I’ve recently come across quite a few ‘Travel Bloggers’ – people who seem to be able to travel the world and blog about it. Don’t get me wrong, I’ve done a fair bit of traveling in my time.
My father is in the Merchant Navy. Thankfully, he worked for a company who saw benefit for their crew to be able to take their immediate family (Wives & children) with them on long voyages. Even more thankfully, this was back in the 70s, 80s and early 90s just before the world went H&S-Crazy. There are photos of us children sat on large pieces of machinery in the engine rooms of these large cargo vessels; sledging off the coast of Norway in winter, along the bow around giant anchors; and walking around huge open hatches waiting to be laden with coal or iron-ore or any other such material that the company shipped from place to place across the entire world.
Yes, the entire world. I had been round it a couple of times before I was 9. Again, back in the day before schools in the UK really cracked down on attendance and not allowing children to be taken out of school during term time. We still had to do school work, and get permission from the school, of course – my mother would be given permission and handed a block of workbooks for us to complete during our time away. We’d do 2 hours of lessons a day on the workbooks, and then I’d put together a project, each port we stopped at, I’d complete a 1-page presentation about that place/country; plus pages about the ship and being at sea; including things like a menu from the captain’s table, which depending on which port the casual galley crew had signed on from, contained all sorts of weird and wonderful international flavours.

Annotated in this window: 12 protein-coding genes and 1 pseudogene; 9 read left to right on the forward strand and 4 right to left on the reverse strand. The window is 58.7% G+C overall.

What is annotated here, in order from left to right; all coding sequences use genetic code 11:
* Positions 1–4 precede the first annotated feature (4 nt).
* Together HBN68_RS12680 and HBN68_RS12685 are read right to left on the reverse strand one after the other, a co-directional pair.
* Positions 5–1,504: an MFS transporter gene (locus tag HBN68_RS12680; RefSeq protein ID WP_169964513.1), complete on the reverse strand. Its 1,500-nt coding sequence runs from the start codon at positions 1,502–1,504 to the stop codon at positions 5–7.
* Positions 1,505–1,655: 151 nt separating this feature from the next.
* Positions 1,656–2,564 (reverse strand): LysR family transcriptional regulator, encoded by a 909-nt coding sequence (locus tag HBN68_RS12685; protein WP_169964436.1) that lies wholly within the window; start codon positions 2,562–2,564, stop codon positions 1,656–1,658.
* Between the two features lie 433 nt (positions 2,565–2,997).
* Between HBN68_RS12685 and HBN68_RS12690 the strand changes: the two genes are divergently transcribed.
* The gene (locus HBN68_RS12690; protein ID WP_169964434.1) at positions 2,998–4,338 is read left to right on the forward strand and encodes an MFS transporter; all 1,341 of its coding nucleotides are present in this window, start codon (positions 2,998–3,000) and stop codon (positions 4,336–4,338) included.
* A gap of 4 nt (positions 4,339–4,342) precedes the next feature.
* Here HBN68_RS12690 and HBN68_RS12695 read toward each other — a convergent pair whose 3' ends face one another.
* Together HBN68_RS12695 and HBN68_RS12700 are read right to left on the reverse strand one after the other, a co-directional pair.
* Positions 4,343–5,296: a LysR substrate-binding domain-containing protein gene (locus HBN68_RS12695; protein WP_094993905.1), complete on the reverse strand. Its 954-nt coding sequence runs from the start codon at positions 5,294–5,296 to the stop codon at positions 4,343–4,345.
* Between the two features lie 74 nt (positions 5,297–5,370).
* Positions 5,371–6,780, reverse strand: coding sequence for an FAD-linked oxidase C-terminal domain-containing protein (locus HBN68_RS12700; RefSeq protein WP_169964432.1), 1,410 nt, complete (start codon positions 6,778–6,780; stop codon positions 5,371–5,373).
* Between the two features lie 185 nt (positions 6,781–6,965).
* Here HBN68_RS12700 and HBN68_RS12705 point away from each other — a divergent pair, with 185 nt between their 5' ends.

(My mum is fond of a tale of one foregin cook who’d decided he was going to please the British crew by cooking good old British food. Using pictures he’d found in a book written in a language he didn’t read; he’d attemped to serve Boiled eggs and soldiers one morning. Meticulously laid out slices of toast and beautifully presented eggs in egg cups were served; and it looked very appetising. Until the diners cracked open the top of their eggs to find…they were uncooked! The poor man hadn’t realised he was supposed to actually boil the egg first…)
I return to school after a 4-6 month voyage and be hauled up in front of the assembly to show off my project and discuss my experiences. For a 7-8 year old who didn’t understand that not everyone got to do this stuff it was a bit overwhelming. But I suppose those were my first experiences of being shoved in front of an audience. No wonder I feel so comfortable on a stage!
Anyway, back to the traveling thing. So, I was doing that while I was young. Then my parents divorced and we
moved around still, but a little more locally to my home base of South Wales; as mum tried to settle, and had various beaus…the rest of my childhood and teen years is another story (a little foreign travel by way of a family package holiday to Corfu and a school exchange trip to Brittany – the region of france not an American teenager – and a sixth-form ‘Art’ trip to Paris…).
When I was 19 I branched out and signed up for Camp America and spent the summer in Camp Wyoming in Iowa. After the summer was over I spent 28 hours on a bus traveling to New York where I met up with the other ‘foreigner’ from Camp, Marek, from Poland, He’d left the day before me and flown to New York to meet up with his Dad, a contractor working in New York. I lost touch with Marek and have wondered for years if he ended up staying or ever made it back to Poland.